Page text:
The Perfect Elizabeth

by Libby Schmais
I picked this up on a whim because the title intrigued me and the book was on sale at Chapters for about $5. The jacket blurb starts with “This modern-day Sense and Sensibility is a witty story about two sisters: Liza, a would-be poet who spends miserable days as a legal secretary; and Bette a graduate student writing her dissertation on Toast in the English Novel.
Naturally, I figured this was the perfect book for me.
It turns out the only perfect thing about this book is the second word of the title. Granted, I finished the book in two sessions, but only because it pissed me off so much that I couldn’t sleep, so I kept reading.

What’s wrong with it? Where do I start?
Well, first of all it’s not the tale of two sisters, it’s the tale of one sister and her obsession with the other sister’s life. To make matters worse, the point of view is that of the legal secretary sister, Liza, whose life is mundane and ordinary, but which she manages to angst-up to melodramatic proportions.
Furthermore, the focus for both sisters seems to be not whether or not they will ever find professional/academic/creative fulfilment, but whether or not they will ever truly understand their respective men and be able to build a dream relationship with such imperfect mates. Bette, the academic sister who’s purportedly researching a dissertation on Austen and Pym, inexplicably drops her entire career to fly off to L.A. to be with her man, an award-winning pool designer. Naturally, her co-dependent sister follows her out there, only to discover that she’s a natural-born writer, and manages to accidentally sell a story to an animation studio.
In other words, plot-wise, I don’t buy it.
What augmented my negative reaction to this book was the use of the 1st-person present tense narrative. This style is becoming the new voice of New York writers – viz The Devil Wears Prada and The Nanny Diaries, both of which I found equally contemptible. I think there is some part of me that just cannot accept a present-tense “I”:

My parents work in the garden. I go over and look at them. They are engrossed in their separate activities. My father is working on a stone wall. My mother is busy also, weeding relentlessly in the hot sun…
“You’ve been doing a lot of work,” I say.
My father nods. “That’s what I do.”

Maybe it’s just the English teacher in me, but argh!!! Her parents do not work in the garden, they are working in the garden – her mother is a professor and her father an analyst.
But I digress.*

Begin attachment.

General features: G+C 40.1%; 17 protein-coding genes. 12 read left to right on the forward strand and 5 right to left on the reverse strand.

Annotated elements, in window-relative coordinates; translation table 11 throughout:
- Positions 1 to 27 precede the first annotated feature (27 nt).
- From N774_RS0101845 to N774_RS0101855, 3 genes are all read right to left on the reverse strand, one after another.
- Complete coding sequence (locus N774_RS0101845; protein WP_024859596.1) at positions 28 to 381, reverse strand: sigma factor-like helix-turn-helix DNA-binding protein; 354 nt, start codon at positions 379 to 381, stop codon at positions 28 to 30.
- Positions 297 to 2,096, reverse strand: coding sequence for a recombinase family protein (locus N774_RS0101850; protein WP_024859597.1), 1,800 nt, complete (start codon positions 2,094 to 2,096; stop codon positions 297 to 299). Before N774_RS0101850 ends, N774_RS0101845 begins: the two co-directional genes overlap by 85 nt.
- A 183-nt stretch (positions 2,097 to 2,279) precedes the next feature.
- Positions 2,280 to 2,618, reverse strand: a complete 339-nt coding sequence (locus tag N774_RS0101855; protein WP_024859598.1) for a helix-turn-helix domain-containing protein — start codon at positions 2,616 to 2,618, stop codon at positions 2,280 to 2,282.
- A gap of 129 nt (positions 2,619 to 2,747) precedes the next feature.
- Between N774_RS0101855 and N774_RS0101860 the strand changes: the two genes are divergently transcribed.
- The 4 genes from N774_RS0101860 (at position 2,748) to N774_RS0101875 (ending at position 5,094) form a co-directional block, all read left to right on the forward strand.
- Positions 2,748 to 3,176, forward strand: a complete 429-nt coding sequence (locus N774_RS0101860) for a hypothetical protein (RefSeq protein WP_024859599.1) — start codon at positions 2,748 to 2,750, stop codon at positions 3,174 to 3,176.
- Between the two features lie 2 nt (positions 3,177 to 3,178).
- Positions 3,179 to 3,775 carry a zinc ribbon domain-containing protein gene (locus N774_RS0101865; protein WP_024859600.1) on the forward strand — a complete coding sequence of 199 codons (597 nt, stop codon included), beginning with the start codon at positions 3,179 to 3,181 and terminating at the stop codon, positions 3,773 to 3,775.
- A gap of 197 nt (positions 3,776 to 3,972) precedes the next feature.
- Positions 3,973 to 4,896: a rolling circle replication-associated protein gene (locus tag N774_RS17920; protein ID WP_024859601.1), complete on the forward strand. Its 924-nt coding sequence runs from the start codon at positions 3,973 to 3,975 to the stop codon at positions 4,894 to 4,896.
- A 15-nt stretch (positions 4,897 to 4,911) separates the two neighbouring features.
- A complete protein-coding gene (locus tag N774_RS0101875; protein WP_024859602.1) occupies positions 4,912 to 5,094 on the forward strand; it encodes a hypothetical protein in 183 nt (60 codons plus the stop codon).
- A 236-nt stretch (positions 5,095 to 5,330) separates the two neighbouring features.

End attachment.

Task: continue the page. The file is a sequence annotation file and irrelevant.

Suffice it to say that I definitely do not recommend this book, unless you want to read it so we can bitch about it together. If you enjoyed The Devil Wears Prada and/or The Nanny Diaries then chances are you will enjoy The Perfect Elizabeth. If, on the other hand, you found the first two insipid, poorly written, misleading and generally best suited to start fires with on a cold winter’s night, then steer clear of The Perfect Elizabeth.
*Yes, I am aware that these blog posts are typically written with a present-tense “I.” Piss off.

5 Replies to “The Perfect Elizabeth

  1. 5$ well wasted? Did I tell ya I won tickets to see the preview of The Incredibles” last week? Lots of fun – do go with the kiddies.

  2. Also recommended is the book titled (I hope) “The mysterious incident of the dog in the nighttime”. Don’t remember the name of the author but the book great fun.

  3. As a former English teacher, I sympathize with your distaste for present-tense “I,” although I don’t believe I ever had to contend with it in students’ essays. Just as well–“If I would have gone” constructs, along with subject-verb agreement abuses and pronoun-abuse brought on enough teeth-grinding to get me through. Then there were the increasingly present its/it’s confusions, etc., ad nauseum.
    One memorable student chose to relate old family memories this way: “Every Sunday we would drive to see my grandparents in ____. When we would turn onto the tree-lined, narrow road, I would sniff the fragrant blooms and. . . .” Perfectly good choice, you say? Not when the entire essay was written that way! Not for me! Give me a good past tense, at least some of the time! The student didn’t buy my perspective, but what can you expect from a young lady who burst into tears when I pointed out spelling errors?

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